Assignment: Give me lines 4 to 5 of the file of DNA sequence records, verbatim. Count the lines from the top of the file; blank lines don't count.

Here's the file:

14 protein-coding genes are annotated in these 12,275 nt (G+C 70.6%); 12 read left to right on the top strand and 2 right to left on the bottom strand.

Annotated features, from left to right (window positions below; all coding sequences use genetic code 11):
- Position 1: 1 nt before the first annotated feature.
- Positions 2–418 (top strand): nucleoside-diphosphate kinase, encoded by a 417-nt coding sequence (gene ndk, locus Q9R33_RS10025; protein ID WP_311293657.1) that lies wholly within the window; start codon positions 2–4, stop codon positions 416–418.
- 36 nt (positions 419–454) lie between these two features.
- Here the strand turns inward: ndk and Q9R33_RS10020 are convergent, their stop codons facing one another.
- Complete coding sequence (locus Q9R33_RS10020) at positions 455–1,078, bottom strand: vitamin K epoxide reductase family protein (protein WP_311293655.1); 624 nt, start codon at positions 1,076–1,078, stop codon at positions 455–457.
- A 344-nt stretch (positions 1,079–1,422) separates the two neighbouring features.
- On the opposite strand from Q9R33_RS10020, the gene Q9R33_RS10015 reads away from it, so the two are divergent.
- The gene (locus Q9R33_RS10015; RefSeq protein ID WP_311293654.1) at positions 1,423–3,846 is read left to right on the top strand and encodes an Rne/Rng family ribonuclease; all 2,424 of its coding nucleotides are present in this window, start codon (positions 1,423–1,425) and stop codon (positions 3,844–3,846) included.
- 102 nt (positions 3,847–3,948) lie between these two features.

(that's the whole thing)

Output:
- Positions 2–418 (top strand): nucleoside-diphosphate kinase, encoded by a 417-nt coding sequence (gene ndk, locus Q9R33_RS10025; protein ID WP_311293657.1) that lies wholly within the window; start codon positions 2–4, stop codon positions 416–418.
- 36 nt (positions 419–454) lie between these two features.